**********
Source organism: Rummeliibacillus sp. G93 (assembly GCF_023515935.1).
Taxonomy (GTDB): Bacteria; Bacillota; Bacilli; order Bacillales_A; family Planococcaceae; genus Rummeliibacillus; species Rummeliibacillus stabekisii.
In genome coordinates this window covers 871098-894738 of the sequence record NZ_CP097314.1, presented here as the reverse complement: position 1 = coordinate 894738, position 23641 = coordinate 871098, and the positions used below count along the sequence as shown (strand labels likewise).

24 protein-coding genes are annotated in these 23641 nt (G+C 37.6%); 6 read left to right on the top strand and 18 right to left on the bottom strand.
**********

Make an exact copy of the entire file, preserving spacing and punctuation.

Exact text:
Source organism: Rummeliibacillus sp. G93 (assembly GCF_023515935.1).
Taxonomy (GTDB): Bacteria; Bacillota; Bacilli; order Bacillales_A; family Planococcaceae; genus Rummeliibacillus; species Rummeliibacillus stabekisii.
In genome coordinates this window covers 871098-894738 of the sequence record NZ_CP097314.1, presented here as the reverse complement: position 1 = coordinate 894738, position 23641 = coordinate 871098, and the positions used below count along the sequence as shown (strand labels likewise).

24 protein-coding genes are annotated in these 23641 nt (G+C 37.6%); 6 read left to right on the top strand and 18 right to left on the bottom strand.